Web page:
The laboratory of Michael Caligiuri, MD, began in 1990 at Roswell Park Cancer Institute (RPCI) when Dr. Caligiuri was a newly appointed assistant professor in Internal Medicine (Oncology) and Microbiology/Immunology at RPCI and the State University of New York (SUNY) at Buffalo.
The Caligiuri laboratory moved to The Ohio State University (OSU) in
July of 1997. Fifteen members of Dr. Caligiuri's team at RPCI joined him
at OSU, and since that time he has recruited additional
members into the laboratory. The laboratory consists of investigators at the technical, undergraduate, graduate,
postgraduate, and assistant professor level. The entire laboratory is
supervised by Ms. Donna Bucci . The Caligiuri laboratory is also the
home for one of the world's largest leukemia tissue banks, the Cancer
and Leukemia Group B (CALGB) Leukemia Tissue Bank.
Dr. Caligiuri's laboratory has evolved to investigate three main scientific areas:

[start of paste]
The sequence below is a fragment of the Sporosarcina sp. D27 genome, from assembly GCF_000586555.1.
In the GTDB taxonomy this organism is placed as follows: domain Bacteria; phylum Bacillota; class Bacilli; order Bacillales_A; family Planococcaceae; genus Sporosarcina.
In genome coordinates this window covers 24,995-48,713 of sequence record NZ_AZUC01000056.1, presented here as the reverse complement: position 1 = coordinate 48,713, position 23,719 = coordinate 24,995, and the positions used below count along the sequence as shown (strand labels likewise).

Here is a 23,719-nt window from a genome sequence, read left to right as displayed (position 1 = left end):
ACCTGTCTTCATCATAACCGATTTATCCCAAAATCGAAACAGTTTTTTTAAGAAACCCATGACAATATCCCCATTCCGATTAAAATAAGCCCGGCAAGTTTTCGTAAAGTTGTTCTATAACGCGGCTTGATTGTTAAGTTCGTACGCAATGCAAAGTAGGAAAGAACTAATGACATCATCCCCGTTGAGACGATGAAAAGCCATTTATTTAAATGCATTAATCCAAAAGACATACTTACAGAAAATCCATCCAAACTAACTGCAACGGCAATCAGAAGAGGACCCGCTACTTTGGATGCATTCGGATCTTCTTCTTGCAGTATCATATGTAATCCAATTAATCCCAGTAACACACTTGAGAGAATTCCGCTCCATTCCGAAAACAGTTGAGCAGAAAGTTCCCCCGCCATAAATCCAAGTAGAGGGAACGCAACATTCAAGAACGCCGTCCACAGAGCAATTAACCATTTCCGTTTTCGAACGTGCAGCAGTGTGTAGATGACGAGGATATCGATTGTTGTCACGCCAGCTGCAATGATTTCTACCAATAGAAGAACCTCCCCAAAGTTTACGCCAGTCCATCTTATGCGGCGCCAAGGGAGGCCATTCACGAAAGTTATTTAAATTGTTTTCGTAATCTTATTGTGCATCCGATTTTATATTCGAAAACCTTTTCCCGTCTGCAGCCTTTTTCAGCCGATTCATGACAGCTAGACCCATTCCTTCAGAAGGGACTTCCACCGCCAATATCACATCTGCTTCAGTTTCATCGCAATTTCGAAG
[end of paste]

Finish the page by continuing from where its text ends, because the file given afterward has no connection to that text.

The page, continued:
First is to understand the development and normal role of the body's large granular lymphocytes called natural killer cells , and to exploit their properties in order to develop effective therapies against cancer and immune deficiency.
The second is to understand why organ transplant patients with iatrogenic immune deficiency are highly susceptible to the development of lymphoma associated with the Epstein-Barr virus and to develop a preventative strategy for this disorder. We use a SCID-human mouse model to explore novel therapies for the treatment of this and other types of lymphoma.
The third area of focus is the molecular basis for the development of acute leukemia . We have mouse models of leukemia as well as the world's largest bank of frozen human leukemia cells to study the pathogenesis of acute leukemia, the prognostic significance of molecular defects in acute leukemia, and novel therapies for acute leukemia.